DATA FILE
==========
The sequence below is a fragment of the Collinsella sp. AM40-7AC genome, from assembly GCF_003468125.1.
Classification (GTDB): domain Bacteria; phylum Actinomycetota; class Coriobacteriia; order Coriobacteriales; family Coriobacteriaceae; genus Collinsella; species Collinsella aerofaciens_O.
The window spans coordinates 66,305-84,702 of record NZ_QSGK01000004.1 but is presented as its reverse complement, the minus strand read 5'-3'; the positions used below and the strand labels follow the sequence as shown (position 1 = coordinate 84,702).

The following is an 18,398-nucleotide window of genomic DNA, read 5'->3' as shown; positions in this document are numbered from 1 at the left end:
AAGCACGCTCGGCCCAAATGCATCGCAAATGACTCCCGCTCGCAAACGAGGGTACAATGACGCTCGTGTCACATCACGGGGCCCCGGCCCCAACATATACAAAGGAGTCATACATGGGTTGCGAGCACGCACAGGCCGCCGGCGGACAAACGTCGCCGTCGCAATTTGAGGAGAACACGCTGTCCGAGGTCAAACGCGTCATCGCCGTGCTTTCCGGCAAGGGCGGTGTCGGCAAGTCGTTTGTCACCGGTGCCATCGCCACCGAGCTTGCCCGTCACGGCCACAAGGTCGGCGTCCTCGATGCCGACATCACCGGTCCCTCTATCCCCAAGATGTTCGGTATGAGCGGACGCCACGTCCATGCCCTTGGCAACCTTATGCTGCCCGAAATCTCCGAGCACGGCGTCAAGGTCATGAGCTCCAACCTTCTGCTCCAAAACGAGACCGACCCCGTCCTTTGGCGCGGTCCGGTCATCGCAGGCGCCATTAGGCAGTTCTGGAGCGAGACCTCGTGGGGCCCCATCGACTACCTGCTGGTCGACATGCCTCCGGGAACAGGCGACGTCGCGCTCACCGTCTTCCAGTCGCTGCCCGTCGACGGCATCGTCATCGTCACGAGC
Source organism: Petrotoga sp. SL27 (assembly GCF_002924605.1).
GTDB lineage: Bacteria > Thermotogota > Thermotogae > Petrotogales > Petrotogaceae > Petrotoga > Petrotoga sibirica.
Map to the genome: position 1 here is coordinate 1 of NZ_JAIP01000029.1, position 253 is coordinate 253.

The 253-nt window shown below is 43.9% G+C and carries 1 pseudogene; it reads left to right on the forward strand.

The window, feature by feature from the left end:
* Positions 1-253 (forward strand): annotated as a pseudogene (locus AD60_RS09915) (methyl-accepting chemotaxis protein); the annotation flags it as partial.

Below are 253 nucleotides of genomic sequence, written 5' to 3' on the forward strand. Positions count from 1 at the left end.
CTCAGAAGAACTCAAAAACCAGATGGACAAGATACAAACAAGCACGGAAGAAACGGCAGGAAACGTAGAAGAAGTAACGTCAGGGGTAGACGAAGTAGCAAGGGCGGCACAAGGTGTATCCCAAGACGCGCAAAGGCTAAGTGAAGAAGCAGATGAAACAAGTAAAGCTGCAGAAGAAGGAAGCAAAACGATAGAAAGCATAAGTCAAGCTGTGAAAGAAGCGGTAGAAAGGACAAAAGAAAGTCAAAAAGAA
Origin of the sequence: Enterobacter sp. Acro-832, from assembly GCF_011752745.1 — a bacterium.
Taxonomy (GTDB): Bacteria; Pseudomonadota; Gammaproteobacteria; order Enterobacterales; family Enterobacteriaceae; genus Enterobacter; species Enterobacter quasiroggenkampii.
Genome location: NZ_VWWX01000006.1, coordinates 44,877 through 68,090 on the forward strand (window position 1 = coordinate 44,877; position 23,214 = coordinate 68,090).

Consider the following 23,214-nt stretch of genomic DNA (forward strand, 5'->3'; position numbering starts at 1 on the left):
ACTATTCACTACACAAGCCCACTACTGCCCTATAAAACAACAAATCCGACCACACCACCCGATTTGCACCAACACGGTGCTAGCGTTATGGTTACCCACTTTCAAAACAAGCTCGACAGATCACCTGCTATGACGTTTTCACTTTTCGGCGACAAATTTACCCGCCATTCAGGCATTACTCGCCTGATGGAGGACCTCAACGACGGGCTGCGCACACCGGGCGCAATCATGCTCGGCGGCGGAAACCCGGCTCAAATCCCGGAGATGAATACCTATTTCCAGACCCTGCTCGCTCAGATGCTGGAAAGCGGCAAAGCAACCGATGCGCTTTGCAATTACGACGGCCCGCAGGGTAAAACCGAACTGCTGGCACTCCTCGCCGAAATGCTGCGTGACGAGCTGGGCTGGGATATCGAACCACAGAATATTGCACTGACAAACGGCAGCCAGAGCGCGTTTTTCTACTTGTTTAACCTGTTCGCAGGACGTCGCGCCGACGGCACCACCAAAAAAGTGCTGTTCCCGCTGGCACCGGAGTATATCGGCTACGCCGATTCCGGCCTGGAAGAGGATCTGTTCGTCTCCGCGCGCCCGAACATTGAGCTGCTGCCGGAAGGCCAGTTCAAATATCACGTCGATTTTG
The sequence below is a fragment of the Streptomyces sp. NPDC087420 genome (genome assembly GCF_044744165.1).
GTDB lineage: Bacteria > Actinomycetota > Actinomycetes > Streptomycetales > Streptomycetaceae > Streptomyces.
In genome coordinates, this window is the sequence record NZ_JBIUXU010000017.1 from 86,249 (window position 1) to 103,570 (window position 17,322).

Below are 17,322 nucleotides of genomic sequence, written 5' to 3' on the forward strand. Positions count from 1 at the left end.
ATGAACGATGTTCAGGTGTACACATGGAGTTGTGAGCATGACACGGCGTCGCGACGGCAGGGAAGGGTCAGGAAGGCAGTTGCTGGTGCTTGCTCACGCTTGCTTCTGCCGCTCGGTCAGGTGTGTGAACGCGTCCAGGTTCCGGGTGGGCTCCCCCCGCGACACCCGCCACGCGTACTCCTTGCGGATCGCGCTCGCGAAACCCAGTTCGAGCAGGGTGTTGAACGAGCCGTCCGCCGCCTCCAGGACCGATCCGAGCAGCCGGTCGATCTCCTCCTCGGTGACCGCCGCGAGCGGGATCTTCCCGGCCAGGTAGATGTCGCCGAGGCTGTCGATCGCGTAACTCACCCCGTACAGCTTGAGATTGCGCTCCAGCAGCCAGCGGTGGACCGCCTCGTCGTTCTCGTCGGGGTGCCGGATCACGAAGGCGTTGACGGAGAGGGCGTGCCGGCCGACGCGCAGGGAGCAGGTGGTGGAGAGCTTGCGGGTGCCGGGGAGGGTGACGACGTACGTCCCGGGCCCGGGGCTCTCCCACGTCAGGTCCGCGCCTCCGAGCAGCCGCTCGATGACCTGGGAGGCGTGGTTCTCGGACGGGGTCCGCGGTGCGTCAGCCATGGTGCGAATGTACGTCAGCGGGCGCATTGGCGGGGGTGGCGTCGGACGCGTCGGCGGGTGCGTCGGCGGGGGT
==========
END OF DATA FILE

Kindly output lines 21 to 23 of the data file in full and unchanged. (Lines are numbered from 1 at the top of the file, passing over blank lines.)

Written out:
In genome coordinates, this window is the sequence record NZ_JBIUXU010000017.1 from 86,249 (window position 1) to 103,570 (window position 17,322).

Below are 17,322 nucleotides of genomic sequence, written 5' to 3' on the forward strand. Positions count from 1 at the left end.
ATGAACGATGTTCAGGTGTACACATGGAGTTGTGAGCATGACACGGCGTCGCGACGGCAGGGAAGGGTCAGGAAGGCAGTTGCTGGTGCTTGCTCACGCTTGCTTCTGCCGCTCGGTCAGGTGTGTGAACGCGTCCAGGTTCCGGGTGGGCTCCCCCCGCGACACCCGCCACGCGTACTCCTTGCGGATCGCGCTCGCGAAACCCAGTTCGAGCAGGGTGTTGAACGAGCCGTCCGCCGCCTCCAGGACCGATCCGAGCAGCCGGTCGATCTCCTCCTCGGTGACCGCCGCGAGCGGGATCTTCCCGGCCAGGTAGATGTCGCCGAGGCTGTCGATCGCGTAACTCACCCCGTACAGCTTGAGATTGCGCTCCAGCAGCCAGCGGTGGACCGCCTCGTCGTTCTCGTCGGGGTGCCGGATCACGAAGGCGTTGACGGAGAGGGCGTGCCGGCCGACGCGCAGGGAGCAGGTGGTGGAGAGCTTGCGGGTGCCGGGGAGGGTGACGACGTACGTCCCGGGCCCGGGGCTCTCCCACGTCAGGTCCGCGCCTCCGAGCAGCCGCTCGATGACCTGGGAGGCGTGGTTCTCGGACGGGGTCCGCGGTGCGTCAGCCATGGTGCGAATGTACGTCAGCGGGCGCATTGGCGGGGGTGGCGTCGGACGCGTCGGCGGGTGCGTCGGCGGGGGT